Look Out for a Widow's Walk Revival

I had the great fortune of spending a few glorious days on Massachusetts’ Cape Cod with my family this July. As we toured the city of Chatham I couldn’t help but longingly stare in the prosperity of beautiful homes — houses with widow’s walks.

Often found on homes in famous Northwest port cities, a widow’s walk is a railed rooftop platform. Legend has it that the observation decks got their name from the wives of mariners, who would heartrendingly watch for the return of the husbands’ fishing ships, many of whom never returned.

Most commonly associated with the Greek revival and Italianate architectural fashions, widow’s walks were widely popular from the 1800s. However, because maritime technology improved, the whaling industry collapsed, along with the maintenance required for the heavily exposed decks never ceased, most widow’s walks vanished.

Luckily, there’s been a comeback, and lots of in Chatham and villages such as it’s been restored or replicated, and have become quite popular. While the decks are no more used as a stage for awaiting news, people are certainly still occupying them staring out to sea.

Also, nowadays many houses trying to get a Greek revival or Italianate look add widow’s walks strictly for decorative purposes, rather than functional. In these situations roof embellishment is your goal. Many designers will define decorative metal enclosures or Chippendale balustrades in these cases. And boy, do they pack a decorative punch!

Marcus Gleysteen Architects

New England designer Marcus Gleysteen placed a widow’s walk front and center with this coastal coastal residence. It works exceptionally well with the wooden shingle roof.

Huestis Tucker Architects, LLC

Jennifer Huestis added Chippendale balustrades to the widow’s walk with this waterfront Greenwich, Connecticut, home. The whole residence obtained an extensive renovation — the stucco, the slate roof, the windows and the porch columns are also all new.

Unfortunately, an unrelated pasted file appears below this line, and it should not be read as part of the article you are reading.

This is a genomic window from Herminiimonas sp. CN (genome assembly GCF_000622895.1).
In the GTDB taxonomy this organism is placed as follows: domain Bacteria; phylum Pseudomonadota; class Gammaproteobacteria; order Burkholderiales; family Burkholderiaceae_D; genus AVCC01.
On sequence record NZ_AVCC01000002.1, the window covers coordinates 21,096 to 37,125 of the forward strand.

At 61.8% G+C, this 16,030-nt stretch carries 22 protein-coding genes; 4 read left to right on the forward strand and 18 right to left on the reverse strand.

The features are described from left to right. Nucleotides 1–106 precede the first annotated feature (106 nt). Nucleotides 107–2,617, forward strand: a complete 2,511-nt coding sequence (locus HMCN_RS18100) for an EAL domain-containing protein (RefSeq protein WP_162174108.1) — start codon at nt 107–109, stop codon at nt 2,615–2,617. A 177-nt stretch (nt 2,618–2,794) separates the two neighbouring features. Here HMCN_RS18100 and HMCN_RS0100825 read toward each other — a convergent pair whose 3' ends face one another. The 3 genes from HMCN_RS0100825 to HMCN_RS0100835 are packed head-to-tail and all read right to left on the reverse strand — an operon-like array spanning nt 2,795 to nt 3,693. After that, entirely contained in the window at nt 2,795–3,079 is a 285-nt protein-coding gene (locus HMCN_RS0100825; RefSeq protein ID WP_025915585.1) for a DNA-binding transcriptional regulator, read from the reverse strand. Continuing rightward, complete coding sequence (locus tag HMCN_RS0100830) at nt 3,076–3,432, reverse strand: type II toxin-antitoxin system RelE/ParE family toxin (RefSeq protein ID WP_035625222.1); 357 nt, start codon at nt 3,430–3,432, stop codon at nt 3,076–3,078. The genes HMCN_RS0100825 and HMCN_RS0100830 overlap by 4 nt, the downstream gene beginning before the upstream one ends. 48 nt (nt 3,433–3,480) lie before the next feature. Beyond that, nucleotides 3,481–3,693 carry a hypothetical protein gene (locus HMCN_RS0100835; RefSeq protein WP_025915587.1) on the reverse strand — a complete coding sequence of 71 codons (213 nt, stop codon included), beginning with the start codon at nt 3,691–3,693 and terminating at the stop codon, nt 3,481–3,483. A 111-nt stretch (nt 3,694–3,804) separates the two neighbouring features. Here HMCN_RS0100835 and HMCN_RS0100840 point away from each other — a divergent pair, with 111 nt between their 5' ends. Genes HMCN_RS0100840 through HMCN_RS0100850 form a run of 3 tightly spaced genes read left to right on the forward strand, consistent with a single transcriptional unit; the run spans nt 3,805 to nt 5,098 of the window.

Siemasko + Verbridge

Oftentimes you’ll discover a widow’s walk and a chimney beside each other. This was initially designed to allow simple access to the chimney for upkeep.

Helios Design Group

Widow’s walks require a particular degree of upkeep due to the fact that they’re always exposed to the elements. When this Greek revival house was renovated, the aim was to revive the original bones and components, with a focus on the widow’s walk.

Carr Warner, Architects

Located in Bradley Beach, New Jersey, on the Atlantic Ocean, this home has Chippendale balustrades replicated on the deck along with the widow’s walk, developing a cohesive design.

Harrison Design

This shingle-style home is lucky enough to get a widow’s walk. Some of its shingle characteristics contain a turret, prominent chimneys, irregular roof lines and a rock foundation.

Siemasko + Verbridge

Sitting atop a bluff overlooking the Atlantic Ocean, this new-construction home in Manchester, Massachusetts, proves that widow’s walks return.

Boardwalk Builders

Natural cedar shingle siding and roofing work together with the ipe wood widow’s walk decking to maintain the exterior low upkeep at this beachfront Delaware estate.

HC Design

Located in the seacoast town of Scituate, Massachusetts, this widow’s walk provides a place for soaking in the ocean views.

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